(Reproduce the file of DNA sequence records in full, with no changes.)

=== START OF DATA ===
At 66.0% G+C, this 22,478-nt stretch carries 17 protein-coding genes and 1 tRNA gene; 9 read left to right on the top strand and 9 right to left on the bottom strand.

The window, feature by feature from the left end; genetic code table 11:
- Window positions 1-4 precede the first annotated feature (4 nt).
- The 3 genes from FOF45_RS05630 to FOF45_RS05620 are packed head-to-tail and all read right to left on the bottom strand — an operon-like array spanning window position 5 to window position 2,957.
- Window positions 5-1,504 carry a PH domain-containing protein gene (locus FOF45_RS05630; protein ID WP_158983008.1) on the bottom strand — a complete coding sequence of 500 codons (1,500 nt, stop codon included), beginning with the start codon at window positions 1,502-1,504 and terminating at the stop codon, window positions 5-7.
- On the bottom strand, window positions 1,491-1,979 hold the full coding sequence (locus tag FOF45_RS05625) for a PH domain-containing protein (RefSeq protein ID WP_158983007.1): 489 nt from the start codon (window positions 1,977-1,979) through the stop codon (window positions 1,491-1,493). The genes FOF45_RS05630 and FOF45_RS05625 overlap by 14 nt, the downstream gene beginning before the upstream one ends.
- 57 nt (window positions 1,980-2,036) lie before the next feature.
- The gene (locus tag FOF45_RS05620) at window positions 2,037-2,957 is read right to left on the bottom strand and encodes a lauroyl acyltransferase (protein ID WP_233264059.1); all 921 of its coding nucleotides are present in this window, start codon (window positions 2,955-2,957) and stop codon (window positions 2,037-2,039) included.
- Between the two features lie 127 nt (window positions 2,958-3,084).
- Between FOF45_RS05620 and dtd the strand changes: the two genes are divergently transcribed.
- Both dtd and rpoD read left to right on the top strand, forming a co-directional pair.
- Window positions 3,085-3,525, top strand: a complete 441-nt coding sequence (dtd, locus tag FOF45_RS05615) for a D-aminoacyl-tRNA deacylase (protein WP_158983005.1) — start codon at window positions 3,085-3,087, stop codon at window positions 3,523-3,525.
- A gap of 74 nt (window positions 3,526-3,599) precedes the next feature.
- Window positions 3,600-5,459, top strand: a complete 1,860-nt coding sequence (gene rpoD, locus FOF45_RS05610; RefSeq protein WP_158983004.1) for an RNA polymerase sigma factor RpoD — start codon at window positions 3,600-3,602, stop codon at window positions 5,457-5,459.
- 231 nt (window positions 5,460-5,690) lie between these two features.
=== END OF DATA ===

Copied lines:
At 66.0% G+C, this 22,478-nt stretch carries 17 protein-coding genes and 1 tRNA gene; 9 read left to right on the top strand and 9 right to left on the bottom strand.

The window, feature by feature from the left end; genetic code table 11:
- Window positions 1-4 precede the first annotated feature (4 nt).
- The 3 genes from FOF45_RS05630 to FOF45_RS05620 are packed head-to-tail and all read right to left on the bottom strand — an operon-like array spanning window position 5 to window position 2,957.
- Window positions 5-1,504 carry a PH domain-containing protein gene (locus FOF45_RS05630; protein ID WP_158983008.1) on the bottom strand — a complete coding sequence of 500 codons (1,500 nt, stop codon included), beginning with the start codon at window positions 1,502-1,504 and terminating at the stop codon, window positions 5-7.
- On the bottom strand, window positions 1,491-1,979 hold the full coding sequence (locus tag FOF45_RS05625) for a PH domain-containing protein (RefSeq protein ID WP_158983007.1): 489 nt from the start codon (window positions 1,977-1,979) through the stop codon (window positions 1,491-1,493). The genes FOF45_RS05630 and FOF45_RS05625 overlap by 14 nt, the downstream gene beginning before the upstream one ends.
- 57 nt (window positions 1,980-2,036) lie before the next feature.
- The gene (locus tag FOF45_RS05620) at window positions 2,037-2,957 is read right to left on the bottom strand and encodes a lauroyl acyltransferase (protein ID WP_233264059.1); all 921 of its coding nucleotides are present in this window, start codon (window positions 2,955-2,957) and stop codon (window positions 2,037-2,039) included.
- Between the two features lie 127 nt (window positions 2,958-3,084).
- Between FOF45_RS05620 and dtd the strand changes: the two genes are divergently transcribed.
- Both dtd and rpoD read left to right on the top strand, forming a co-directional pair.
- Window positions 3,085-3,525, top strand: a complete 441-nt coding sequence (dtd, locus tag FOF45_RS05615) for a D-aminoacyl-tRNA deacylase (protein WP_158983005.1) — start codon at window positions 3,085-3,087, stop codon at window positions 3,523-3,525.
- A gap of 74 nt (window positions 3,526-3,599) precedes the next feature.
- Window positions 3,600-5,459, top strand: a complete 1,860-nt coding sequence (gene rpoD, locus FOF45_RS05610; RefSeq protein WP_158983004.1) for an RNA polymerase sigma factor RpoD — start codon at window positions 3,600-3,602, stop codon at window positions 5,457-5,459.
- 231 nt (window positions 5,460-5,690) lie between these two features.